We clawed, we chained our hearts in vain… Why you should use the phrase ‘illegal entrants’ #auspol #asylumseekers

Language is important.  Over at AusOpinion, I’ve argued that claims of ‘neutral’ and ‘apolitical’ language are dangerous lies.  There is, in fact, no way of describing something in completely neutral terms (whatever ‘neutral’ may mean).

As part of my set up to discuss something even more interesting than language — images — I made a quick mention of the asylum seeker debate.

The Government — perhaps inspired by Genesis 2:19 — has begun a process of renaming the policy issues formed of the air, land, and sea.  Under the ‘Call A Spade A Spade‘ policy, ‘asylum seekers’ (already a contentious term — are all people who arrive by boat seeking asylum?) will be called ‘illegal entrants’ (a term the minister assures us is analogous to ‘stolen goods’).  Shadow Immigration Minister, Richard Marles, complained about the terminology, stating that it was ‘language being used for a political purpose’ which ‘clouds the debate and it acts to work against trying to achieve bipartisanship in the area of immigration policy.’  He didn’t explain what he meant by implying that language could be used for a non-political purpose, or why bipartisanship was the most important goal of immigration policy. [Source]

One day, I’ll learn my lesson and be sufficiently wise to leave well enough alone.  That day’s not today.

Many people are — entirely understandably — outraged at the new terminology.  They believe — entirely incorrectly — that other words and phrases are more ‘neutral’ or more ‘correct’.  Blinded by outrage, they don’t see that the change in terminology provides an excellent opportunity for asylum seeker activists to change the course of the public discussion.

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Quick Post: The Expert Panel on ‘Excising the Migration Zone’ #auspol #asylumseekers

One way you can tell if a person/group is irrational is that they assert things only knowable to a psychic or mystic.  ‘They say that they’re doing it for reason X, but really they are doing it for reason Y.’  I’ve now been told several times that Government policy regarding asylum seeker issues is to punish asylum seekers — they don’t really want to set up regional processing mechanisms, they actually want to create an expensive torture machine.  Because there are votes in it.  Or something.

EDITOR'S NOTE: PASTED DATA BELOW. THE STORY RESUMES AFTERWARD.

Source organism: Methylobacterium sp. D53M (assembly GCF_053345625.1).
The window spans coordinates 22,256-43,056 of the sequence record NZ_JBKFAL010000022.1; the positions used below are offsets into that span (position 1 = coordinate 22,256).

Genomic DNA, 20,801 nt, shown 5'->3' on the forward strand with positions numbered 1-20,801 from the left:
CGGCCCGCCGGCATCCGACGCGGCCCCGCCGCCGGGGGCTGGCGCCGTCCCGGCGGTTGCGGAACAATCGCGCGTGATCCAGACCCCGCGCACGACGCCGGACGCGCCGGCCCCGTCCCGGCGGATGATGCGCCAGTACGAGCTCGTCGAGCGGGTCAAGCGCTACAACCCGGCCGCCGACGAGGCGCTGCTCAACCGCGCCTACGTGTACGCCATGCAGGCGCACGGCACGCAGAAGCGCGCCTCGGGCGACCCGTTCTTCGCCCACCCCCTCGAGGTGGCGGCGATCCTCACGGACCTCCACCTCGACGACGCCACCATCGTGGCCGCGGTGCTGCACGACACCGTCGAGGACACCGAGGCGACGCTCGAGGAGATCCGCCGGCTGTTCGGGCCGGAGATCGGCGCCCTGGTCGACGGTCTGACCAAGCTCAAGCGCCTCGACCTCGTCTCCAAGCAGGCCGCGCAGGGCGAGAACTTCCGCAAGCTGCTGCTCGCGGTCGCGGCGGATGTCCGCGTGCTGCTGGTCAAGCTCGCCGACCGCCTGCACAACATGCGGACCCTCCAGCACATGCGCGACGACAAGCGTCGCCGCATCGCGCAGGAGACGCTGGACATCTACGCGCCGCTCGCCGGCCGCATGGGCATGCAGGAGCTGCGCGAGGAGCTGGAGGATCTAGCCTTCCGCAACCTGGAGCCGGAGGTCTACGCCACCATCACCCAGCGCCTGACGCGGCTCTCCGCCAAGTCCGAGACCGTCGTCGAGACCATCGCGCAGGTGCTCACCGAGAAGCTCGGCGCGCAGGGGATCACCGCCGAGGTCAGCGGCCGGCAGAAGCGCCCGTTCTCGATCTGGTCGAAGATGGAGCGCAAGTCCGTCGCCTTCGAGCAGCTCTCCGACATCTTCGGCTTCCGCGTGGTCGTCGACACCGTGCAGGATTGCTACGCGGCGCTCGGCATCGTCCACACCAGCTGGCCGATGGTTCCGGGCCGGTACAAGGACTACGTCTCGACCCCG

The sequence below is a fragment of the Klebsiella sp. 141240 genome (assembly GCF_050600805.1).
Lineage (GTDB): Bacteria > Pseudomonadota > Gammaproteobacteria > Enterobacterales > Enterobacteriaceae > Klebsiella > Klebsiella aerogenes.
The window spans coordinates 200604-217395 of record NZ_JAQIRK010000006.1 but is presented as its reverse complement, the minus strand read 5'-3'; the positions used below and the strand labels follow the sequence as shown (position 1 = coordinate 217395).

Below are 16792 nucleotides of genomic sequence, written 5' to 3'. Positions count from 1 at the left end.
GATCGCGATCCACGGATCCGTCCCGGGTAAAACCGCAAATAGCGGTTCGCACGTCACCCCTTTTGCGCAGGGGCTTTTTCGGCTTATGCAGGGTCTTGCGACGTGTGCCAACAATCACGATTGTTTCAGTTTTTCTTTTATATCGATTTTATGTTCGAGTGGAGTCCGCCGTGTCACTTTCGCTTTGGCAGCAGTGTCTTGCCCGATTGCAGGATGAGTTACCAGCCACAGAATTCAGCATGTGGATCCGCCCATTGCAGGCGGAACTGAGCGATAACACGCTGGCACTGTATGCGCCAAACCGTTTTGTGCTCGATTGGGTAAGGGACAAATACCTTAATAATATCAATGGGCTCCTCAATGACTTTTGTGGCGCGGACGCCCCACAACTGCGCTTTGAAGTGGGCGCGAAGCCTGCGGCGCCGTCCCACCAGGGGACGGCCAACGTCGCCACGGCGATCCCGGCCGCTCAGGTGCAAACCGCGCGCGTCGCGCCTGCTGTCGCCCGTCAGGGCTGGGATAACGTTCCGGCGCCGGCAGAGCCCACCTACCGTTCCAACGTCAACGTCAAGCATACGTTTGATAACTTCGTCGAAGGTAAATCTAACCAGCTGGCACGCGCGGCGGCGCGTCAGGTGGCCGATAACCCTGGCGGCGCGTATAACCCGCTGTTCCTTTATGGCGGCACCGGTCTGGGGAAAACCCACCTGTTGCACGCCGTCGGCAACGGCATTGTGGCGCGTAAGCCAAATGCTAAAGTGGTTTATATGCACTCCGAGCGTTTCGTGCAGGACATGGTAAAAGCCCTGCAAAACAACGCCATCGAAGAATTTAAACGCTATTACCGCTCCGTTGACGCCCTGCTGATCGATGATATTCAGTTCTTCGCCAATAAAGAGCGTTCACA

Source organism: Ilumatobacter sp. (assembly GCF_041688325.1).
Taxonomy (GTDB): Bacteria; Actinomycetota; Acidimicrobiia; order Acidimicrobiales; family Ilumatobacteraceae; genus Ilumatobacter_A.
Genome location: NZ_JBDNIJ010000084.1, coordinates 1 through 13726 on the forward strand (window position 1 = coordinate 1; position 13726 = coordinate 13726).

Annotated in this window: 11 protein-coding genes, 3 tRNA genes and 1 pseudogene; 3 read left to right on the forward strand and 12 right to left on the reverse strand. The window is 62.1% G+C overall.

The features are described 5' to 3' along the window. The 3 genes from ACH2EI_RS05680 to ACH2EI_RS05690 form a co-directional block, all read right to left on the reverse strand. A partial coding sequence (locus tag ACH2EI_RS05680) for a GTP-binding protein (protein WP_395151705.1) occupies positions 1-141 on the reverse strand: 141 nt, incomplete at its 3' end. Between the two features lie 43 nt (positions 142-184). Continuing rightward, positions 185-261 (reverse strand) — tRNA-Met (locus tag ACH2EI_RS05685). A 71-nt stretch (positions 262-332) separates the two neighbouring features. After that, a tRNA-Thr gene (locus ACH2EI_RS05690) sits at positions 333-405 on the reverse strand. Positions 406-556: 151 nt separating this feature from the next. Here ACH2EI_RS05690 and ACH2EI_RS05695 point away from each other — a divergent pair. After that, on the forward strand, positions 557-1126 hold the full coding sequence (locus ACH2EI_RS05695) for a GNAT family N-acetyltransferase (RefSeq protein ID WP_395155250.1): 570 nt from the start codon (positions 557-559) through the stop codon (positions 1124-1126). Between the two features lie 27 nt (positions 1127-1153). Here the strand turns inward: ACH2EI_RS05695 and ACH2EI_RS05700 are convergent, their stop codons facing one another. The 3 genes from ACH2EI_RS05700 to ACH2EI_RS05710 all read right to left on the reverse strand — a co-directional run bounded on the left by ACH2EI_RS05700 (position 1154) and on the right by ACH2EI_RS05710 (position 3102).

Here’s what the Report of the Expert Panel on Asylum Seekers says on the ‘Excising the Migration Zone‘ question:

Reducing risk of longer maritime voyages to Australia

3.72 The panel considers that all possible measures should be implemented to avoid creating an incentive for IMAs taking even greater risks with their lives by seeking to reach the Australian mainland. As a complement to facilities in Nauru and PNG, the panel recommends the government bring forward legislative amendments to the Migration Act 1958 so that arrival on the Australian mainland by irregular maritime means does not provide individuals with a different lawful status than those who enter at an excised offshore place, such as Christmas Island (attachment 10).

3.73 Such an amendment will be important to ensure that introduction of processing outside Australia does not encourage asylum seekers to avoid these arrangements by attempting to enter at the Australian mainland. such attempts would increase the existing dangers inherent in irregular maritime travel. legislative change would ensure that all IMAs will be able to be processed outside Australia, regardless of where they first enter the country. [Source]

Oh.  How odd.  Does that mean the Expert Panel was also interested in votes?  How does that work?

Here’s the part that nobody else seems to have spotted: by the time September comes, a lot of the groundwork will be in place for regional processing arrangements.  Should the Opposition take Government after the election, they will not have to battle uphill to get these changes in place.  They can claim that Temporary Protection Visas and whatnot are effective, while all the while putting the regional processing arrangements into place.

Cynical politics at its worst.

Quick Post: Why ‘excising Oz from the migration zone’ is no big thing #auspol #asylumseekers @ASRC1

As a piece of language, it sounds like another example of stupid politicians and bureaucrats getting out of touch with reality: a piece of legislation has excised Australia from the migration zone.  ‘As a matter of law,’ said one person, ‘the Australian mainland no longer exists.’

Twitter was abuzz with people basically repeating the same memes over and over again.  Who could say the wittiest, snappiest thing about this policy?  Oh, things comedians say must be true because they’re funny.  Rightwingers ignore facts; comedians don’t.

Here’s a quick run down of the relevant facts and the policy questions:

What is the Migration Zone?

Section 5 of the Migration Act both defines and creates the Migration Zone:

“migration zone” means the area consisting of the States, the Territories, Australian resource installations and Australian sea installations and, to avoid doubt, includes:

(a)  land that is part of a State or Territory at mean low water; and

(b)  sea within the limits of both a State or a Territory and a port; and

(c)  piers, or similar structures, any part of which is connected to such land or to ground under such sea;

but does not include sea within the limits of a State or Territory but not in a port.